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  • Writer's pictureEmma Levy

The first 6 weeks (January 2nd, 2019)

As a person who enjoys exercise I find it quite difficult in the first few weeks post baby being instructed to take it easy and not do anything too strenuous. This is even harder if you have 2 other children at home to look after. However, we need to be mindful that after giving birth, our bodies are recovering from quite a major event.

As a physiotherapist I repeatedly tell my post-natal patients not to rush their return to exercise. If you return to certain exercises too soon and without preparation you are at risk of causing damage and affecting your long term recovery.

So, I have attempted to take my own advice this time (as physios we are often quite bad at taking our own advice!) and here’s an example of a typical day in the first 6 weeks…

7am (if I’m lucky!)- baby alarm wake up call. Before the school run, I usually find myself breastfeeding Samuel at the kitchen table whilst spoon-feeding cereal into my 3 year old’s mouth – poor baby Samuel often has a few crumbs left on his head come the end of breakfast. This is not my finest hour and I don’t really manage to practice what I preach with good feeding postures here. But I can make up for it later, right?!

9am – I’m trying to get into some kind of routine (for my sanity) so I put Samuel into his crib for a morning nap. He (obviously) doesn’t self settle yet so I find myself rocking the crib to help him. I have found this to be a good time to get some gentle exercise in. I usually rock the crib 5 times, do 10 squats, stand on 1 leg with my core engaged for 30 seconds and repeat the whole circuit until the baby is asleep. It’s lucky women are such great multi-taskers!

10am – time for another feed. This time, there are no other kids around so no distractions and I’m able to really think about my posture. A lot of the postures we assume as new parents can put significant strain through our spines, often leading to pain if not considered. To avoid this, I ensure a supported feeding position. I use pillows to prop up the baby and bring him to me, rather than stooping to him. I also try and do my pelvic floor exercises at every feed. I aim to do x 10 long squeezes (10 second holds) and x 10 short squeezes, at least 3 times a day as advised by The POGP (Pelvic, Obstetric & Gynaecological Physiotherapy). If you are unsure how to do these please DM me and I can give you some tips.

11am – I put Samuel on the mat for a play if he’s in the mood. Time is precious so I take any and all opportunities to do my postnatal exercises so basically, whenever the baby is on the mat – so am I. I see it as joint exercise time. Samuel has a good stretch or does some tummy-time, which has multiple health benefits for him including improving shoulder stability and preventing flat head. The mat exercises I’ve been doing are basic core strengthening, Pilates style exercises to strengthen my deep Transversus Abdominus muscles. These deep core muscles act like a corset around your spine and they work with the other stomach, back and pelvic floor muscles to support your back and help with good posture.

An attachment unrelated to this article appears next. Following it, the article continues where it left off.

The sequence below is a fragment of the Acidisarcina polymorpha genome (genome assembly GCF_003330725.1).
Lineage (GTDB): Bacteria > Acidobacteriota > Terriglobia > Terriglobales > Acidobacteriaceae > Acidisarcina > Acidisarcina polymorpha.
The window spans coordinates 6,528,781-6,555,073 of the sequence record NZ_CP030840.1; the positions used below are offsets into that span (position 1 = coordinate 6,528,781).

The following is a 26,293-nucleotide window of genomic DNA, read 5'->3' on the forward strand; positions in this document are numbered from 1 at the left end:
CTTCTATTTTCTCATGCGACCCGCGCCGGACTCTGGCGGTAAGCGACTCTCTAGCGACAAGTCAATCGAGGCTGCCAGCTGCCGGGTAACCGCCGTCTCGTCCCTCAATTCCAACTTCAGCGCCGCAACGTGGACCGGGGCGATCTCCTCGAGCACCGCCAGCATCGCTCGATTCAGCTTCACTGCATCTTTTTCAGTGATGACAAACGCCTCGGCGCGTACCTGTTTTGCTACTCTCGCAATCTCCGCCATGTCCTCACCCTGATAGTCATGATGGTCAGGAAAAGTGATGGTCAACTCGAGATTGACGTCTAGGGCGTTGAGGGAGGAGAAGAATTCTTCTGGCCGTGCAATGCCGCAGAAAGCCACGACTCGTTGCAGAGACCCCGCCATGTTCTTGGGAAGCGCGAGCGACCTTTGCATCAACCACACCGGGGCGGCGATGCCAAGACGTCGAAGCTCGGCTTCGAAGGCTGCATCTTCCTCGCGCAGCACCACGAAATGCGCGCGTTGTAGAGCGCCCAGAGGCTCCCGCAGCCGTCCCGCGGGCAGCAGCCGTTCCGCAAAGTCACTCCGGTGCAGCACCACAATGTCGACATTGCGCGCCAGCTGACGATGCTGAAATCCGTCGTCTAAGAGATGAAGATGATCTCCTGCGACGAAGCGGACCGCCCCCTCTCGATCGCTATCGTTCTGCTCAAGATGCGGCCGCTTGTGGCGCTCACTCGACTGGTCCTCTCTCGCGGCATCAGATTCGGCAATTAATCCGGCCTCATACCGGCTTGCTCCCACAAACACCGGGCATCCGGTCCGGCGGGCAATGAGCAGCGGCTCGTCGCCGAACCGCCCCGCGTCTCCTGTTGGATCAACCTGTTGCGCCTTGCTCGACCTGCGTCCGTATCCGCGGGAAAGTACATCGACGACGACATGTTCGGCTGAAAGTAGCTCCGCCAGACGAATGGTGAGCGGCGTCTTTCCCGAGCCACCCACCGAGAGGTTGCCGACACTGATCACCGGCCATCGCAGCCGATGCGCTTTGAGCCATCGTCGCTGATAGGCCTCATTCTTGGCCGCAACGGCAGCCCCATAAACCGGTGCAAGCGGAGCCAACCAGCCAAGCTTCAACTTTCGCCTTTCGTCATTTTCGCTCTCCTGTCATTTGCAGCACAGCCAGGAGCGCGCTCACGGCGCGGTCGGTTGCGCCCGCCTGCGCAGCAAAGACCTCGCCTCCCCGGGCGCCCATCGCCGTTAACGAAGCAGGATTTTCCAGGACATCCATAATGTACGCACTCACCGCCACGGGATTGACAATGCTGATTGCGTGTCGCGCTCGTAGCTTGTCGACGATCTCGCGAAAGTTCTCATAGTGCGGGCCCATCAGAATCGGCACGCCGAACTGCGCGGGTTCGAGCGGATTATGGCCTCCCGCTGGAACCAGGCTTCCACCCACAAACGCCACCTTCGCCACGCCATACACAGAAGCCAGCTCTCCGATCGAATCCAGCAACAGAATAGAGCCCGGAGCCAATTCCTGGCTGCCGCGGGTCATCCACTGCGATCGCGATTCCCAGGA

12pm – in my continued attempt to get baby into a routine, now is time for his next nap. This is an important time of day for me and based on previous experience with my 2 eldest sons, I try my hardest to get this nap going ASAP so that I get 2 hours to myself. I’ve currently been taking baby out for a walk at this time. This way Samuel gets to sleep whilst I get to enjoy some gentle cardiovascular exercise in the fresh air. As mentioned on a previous post, the positives of walking include strengthening your important lower limb muscles, engaging your core and pelvic floor, and also its a great time to escape from the monotony of menial home tasks. Even better – go with a friend and enjoy some good conversation. For the sake of my mental health, I personally try and keep away from baby chat. Don’t forget who you were and what your interests were before you became a mum.

2pm and 5pm – more feeding so more pelvic floor exercises. Although by the later feed the big brothers are home so I’m lucky if I get to even sit down for that feed!

6.30pm – bath time… important time again to be mindful of my posture to prevent injury. When lifting baby into and out of the bath use the big muscles in your legs rather than bending from your back.

7pm – bed time. As parents we’ve always tried to ensure we have a set bed time for the kids so that my husband and I can enjoy grown up time, catching up on each other’s days, which is important for a healthy mind (and our relationship!).

10pm – I try and get an early night when I can (because I know that as the milk machine, I’ll be woken in a few hours). Sleep is so important for recovery and state of mental and physical health. I also try to grab a nap at some point during the day if Samuel allows it!

Having prepared my body gently and gradually as above, I now feel confident that following my 6 week post-natal review I will be ready to take my exercise to the next level 😀.

I hope you find this useful and if you are interested in the next steps please continue to follow me on Instagram, Facebook or Twitter.

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